What Are You Raising Money For? How to Determine Your Capital Campaign Goal
What do you want to raise money for though your capital campaign?
That sounds like such a simple question. But it’s not so easy to figure out.
Again and again, I hear from people who don’t get it right. People are either too timid in their aspirations or too ambitious.
Is Your Goal Too Timid? Too Ambitious?
When people are too timid, they propose fundraising goals that won’t cover the essentials. Because they are afraid they’ll fail, they pick a low goal and risk raising the money, but not being able to fund the entire project.
People with this problem usually don’t include all of the hidden costs. They focus on the building expenses, but don’t account for the cost of the fundraising or moving or storage or professional fees. Or the host of other expenses they’ll have to cover.
When people are too ambitious, they propose wonderful, expansive goals that haven’t been brought into any alignment with what they know about their donor base.
Think of your campaign goal on a scale of one to 10, where one is timid and 10 is off-the-charts courageous. I encourage you to go for seven, with the possibility of pulling back to five or six.
Your goal should be big enough to be exciting and small enough to be possible. You’re job is to figure out what the right number is!
4 Simple Steps to Determine Your Campaign Goal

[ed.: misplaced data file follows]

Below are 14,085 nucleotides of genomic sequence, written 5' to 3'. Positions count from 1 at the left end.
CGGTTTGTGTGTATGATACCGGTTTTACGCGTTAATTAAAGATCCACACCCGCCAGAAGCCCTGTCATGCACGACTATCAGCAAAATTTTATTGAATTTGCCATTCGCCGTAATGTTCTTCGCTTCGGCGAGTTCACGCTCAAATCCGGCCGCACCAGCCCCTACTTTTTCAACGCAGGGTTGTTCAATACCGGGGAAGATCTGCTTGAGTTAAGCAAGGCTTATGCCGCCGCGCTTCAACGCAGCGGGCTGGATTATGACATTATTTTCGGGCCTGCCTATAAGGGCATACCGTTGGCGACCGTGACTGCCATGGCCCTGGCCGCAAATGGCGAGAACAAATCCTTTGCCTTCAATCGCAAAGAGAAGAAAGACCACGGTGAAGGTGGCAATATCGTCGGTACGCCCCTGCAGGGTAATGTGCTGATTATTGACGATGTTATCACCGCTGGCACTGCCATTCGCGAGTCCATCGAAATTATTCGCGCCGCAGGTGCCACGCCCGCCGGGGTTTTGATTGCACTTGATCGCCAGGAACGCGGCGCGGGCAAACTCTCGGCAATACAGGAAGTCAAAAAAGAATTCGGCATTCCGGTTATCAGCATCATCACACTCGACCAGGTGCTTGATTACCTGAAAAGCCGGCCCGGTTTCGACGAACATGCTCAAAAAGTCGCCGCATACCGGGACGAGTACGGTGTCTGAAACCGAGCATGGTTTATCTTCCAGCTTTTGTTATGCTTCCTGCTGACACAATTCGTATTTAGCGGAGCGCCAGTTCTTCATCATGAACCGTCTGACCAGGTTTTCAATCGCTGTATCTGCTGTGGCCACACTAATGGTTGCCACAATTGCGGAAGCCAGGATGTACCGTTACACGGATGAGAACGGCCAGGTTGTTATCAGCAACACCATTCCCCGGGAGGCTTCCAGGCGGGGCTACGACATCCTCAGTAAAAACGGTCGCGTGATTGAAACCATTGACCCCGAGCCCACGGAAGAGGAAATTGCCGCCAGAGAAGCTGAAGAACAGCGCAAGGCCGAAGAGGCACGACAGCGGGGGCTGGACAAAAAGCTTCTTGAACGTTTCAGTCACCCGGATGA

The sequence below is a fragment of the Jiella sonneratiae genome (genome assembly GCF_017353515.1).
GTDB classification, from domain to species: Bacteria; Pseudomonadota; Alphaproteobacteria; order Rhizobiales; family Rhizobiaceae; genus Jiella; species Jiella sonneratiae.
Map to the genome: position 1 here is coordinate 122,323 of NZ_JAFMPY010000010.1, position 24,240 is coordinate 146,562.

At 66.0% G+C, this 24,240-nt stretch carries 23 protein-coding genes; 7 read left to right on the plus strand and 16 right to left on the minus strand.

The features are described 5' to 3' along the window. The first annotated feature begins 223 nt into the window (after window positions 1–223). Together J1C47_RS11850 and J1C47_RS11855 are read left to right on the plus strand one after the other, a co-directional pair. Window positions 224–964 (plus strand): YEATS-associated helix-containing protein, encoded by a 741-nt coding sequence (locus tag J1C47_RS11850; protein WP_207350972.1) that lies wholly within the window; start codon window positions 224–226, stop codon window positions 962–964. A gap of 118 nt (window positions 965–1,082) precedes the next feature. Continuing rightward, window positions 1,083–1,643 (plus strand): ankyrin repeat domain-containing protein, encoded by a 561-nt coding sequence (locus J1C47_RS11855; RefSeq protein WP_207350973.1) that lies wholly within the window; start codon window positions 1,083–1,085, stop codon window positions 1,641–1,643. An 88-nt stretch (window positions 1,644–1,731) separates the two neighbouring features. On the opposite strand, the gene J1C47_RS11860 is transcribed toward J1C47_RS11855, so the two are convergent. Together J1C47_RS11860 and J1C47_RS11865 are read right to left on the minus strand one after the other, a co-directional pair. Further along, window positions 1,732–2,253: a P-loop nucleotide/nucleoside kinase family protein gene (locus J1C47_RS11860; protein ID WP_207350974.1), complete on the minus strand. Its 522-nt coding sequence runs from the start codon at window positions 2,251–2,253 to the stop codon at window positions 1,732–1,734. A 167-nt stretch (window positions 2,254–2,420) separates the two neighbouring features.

Try this four step process to figure out the goal that’s right for you.
1. Define clear and specific objectives.
Make a list of everything you plan to raise money for. Your list might include some or all of the following:
Construction or renovation costs
Furnishings, signage and equipment
Start-up costs for new programs
Cost of fundraising
Now add cost estimates for each of the items. While your numbers will be estimates, do enough homework, so you are reasonably comfortable with them.
2. List various funding sources.
Your list of sources will probably include some or all of these:
Bank loan (short term)
Mortgage (long term)
3. Analyze your sources of revenue.
Analyze how much of the money you need will come from your capital campaign. Notice that not all of the sources of revenue will be part of your campaign.
So, for example, you may need a total of $6 million for your entire project, but set a capital campaign goal of $3.5 million. The other funding may come from cash reserves, a bank loan and longer term planned giving revenue.
4. Develop a gift-range chart.
Create a gift-range chart for the amount you think will come from your campaign. The process of developing a gift range chart and then analyzing it against your donor base will give you a realistic way to develop a campaign goal that is neither too timid, nor too ambitious. And you can do this!
Our new self-guided video course on developing your gift range chart gives you everything you need in a clear step-by-step fashion to create your own gift range chart. Learn more here.
Andrea Kihlstedt is an author, speaker, trainer and founder of Capital Campaign Masters. She literally wrote the book on launching successful capital campaigns: "Capital Campaign Masters, Strategies that Work," fourth edition coming this fall.
Her company, Capital Campaign Masters, offers pre-campaign planning services: coaching, board readiness workshops and online courses to help get organizations ready for a successful capital campaign. Kihlstedt also created the TRY THIS blog, which looks under the surface of human behavior to find the simple but powerful lessons about wholehearted living.